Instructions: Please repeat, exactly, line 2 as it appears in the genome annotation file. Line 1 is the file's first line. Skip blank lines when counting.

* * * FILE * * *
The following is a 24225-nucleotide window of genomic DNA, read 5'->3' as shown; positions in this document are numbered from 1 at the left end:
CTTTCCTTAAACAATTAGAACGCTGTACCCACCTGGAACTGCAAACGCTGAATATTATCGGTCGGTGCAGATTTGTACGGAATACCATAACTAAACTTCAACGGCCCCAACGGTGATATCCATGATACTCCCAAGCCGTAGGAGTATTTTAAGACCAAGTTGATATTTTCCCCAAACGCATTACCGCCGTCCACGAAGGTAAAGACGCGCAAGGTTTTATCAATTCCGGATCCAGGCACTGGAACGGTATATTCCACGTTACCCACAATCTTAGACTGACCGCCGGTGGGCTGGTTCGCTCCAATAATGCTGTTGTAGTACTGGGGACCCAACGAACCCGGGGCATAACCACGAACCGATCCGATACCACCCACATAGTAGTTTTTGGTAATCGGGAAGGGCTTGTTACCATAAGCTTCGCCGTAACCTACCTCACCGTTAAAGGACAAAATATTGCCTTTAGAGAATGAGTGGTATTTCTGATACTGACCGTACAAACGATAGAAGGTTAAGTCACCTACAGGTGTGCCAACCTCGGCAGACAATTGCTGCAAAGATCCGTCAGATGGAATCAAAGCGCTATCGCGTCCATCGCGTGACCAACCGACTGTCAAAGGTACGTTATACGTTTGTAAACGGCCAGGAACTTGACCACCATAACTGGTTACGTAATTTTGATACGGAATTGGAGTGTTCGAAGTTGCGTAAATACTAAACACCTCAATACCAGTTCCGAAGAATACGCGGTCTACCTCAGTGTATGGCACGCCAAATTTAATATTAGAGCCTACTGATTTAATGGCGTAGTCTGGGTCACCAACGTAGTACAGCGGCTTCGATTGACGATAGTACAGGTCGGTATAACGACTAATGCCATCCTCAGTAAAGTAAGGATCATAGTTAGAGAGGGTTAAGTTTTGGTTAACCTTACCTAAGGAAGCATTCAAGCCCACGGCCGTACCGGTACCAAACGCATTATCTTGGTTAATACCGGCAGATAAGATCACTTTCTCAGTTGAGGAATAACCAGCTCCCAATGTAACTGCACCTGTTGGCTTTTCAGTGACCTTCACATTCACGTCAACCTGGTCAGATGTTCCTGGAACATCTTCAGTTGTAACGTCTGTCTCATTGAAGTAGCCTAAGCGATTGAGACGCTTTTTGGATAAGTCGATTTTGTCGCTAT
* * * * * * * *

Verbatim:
CTTTCCTTAAACAATTAGAACGCTGTACCCACCTGGAACTGCAAACGCTGAATATTATCGGTCGGTGCAGATTTGTACGGAATACCATAACTAAACTTCAACGGCCCCAACGGTGATATCCATGATACTCCCAAGCCGTAGGAGTATTTTAAGACCAAGTTGATATTTTCCCCAAACGCATTACCGCCGTCCACGAAGGTAAAGACGCGCAAGGTTTTATCAATTCCGGATCCAGGCACTGGAACGGTATATTCCACGTTACCCACAATCTTAGACTGACCGCCGGTGGGCTGGTTCGCTCCAATAATGCTGTTGTAGTACTGGGGACCCAACGAACCCGGGGCATAACCACGAACCGATCCGATACCACCCACATAGTAGTTTTTGGTAATCGGGAAGGGCTTGTTACCATAAGCTTCGCCGTAACCTACCTCACCGTTAAAGGACAAAATATTGCCTTTAGAGAATGAGTGGTATTTCTGATACTGACCGTACAAACGATAGAAGGTTAAGTCACCTACAGGTGTGCCAACCTCGGCAGACAATTGCTGCAAAGATCCGTCAGATGGAATCAAAGCGCTATCGCGTCCATCGCGTGACCAACCGACTGTCAAAGGTACGTTATACGTTTGTAAACGGCCAGGAACTTGACCACCATAACTGGTTACGTAATTTTGATACGGAATTGGAGTGTTCGAAGTTGCGTAAATACTAAACACCTCAATACCAGTTCCGAAGAATACGCGGTCTACCTCAGTGTATGGCACGCCAAATTTAATATTAGAGCCTACTGATTTAATGGCGTAGTCTGGGTCACCAACGTAGTACAGCGGCTTCGATTGACGATAGTACAGGTCGGTATAACGACTAATGCCATCCTCAGTAAAGTAAGGATCATAGTTAGAGAGGGTTAAGTTTTGGTTAACCTTACCTAAGGAAGCATTCAAGCCCACGGCCGTACCGGTACCAAACGCATTATCTTGGTTAATACCGGCAGATAAGATCACTTTCTCAGTTGAGGAATAACCAGCTCCCAATGTAACTGCACCTGTTGGCTTTTCAGTGACCTTCACATTCACGTCAACCTGGTCAGATGTTCCTGGAACATCTTCAGTTGTAACGTCTGTCTCATTGAAGTAGCCTAAGCGATTGAGACGCTTTTTGGATAAGTCGATTTTGTCGCTAT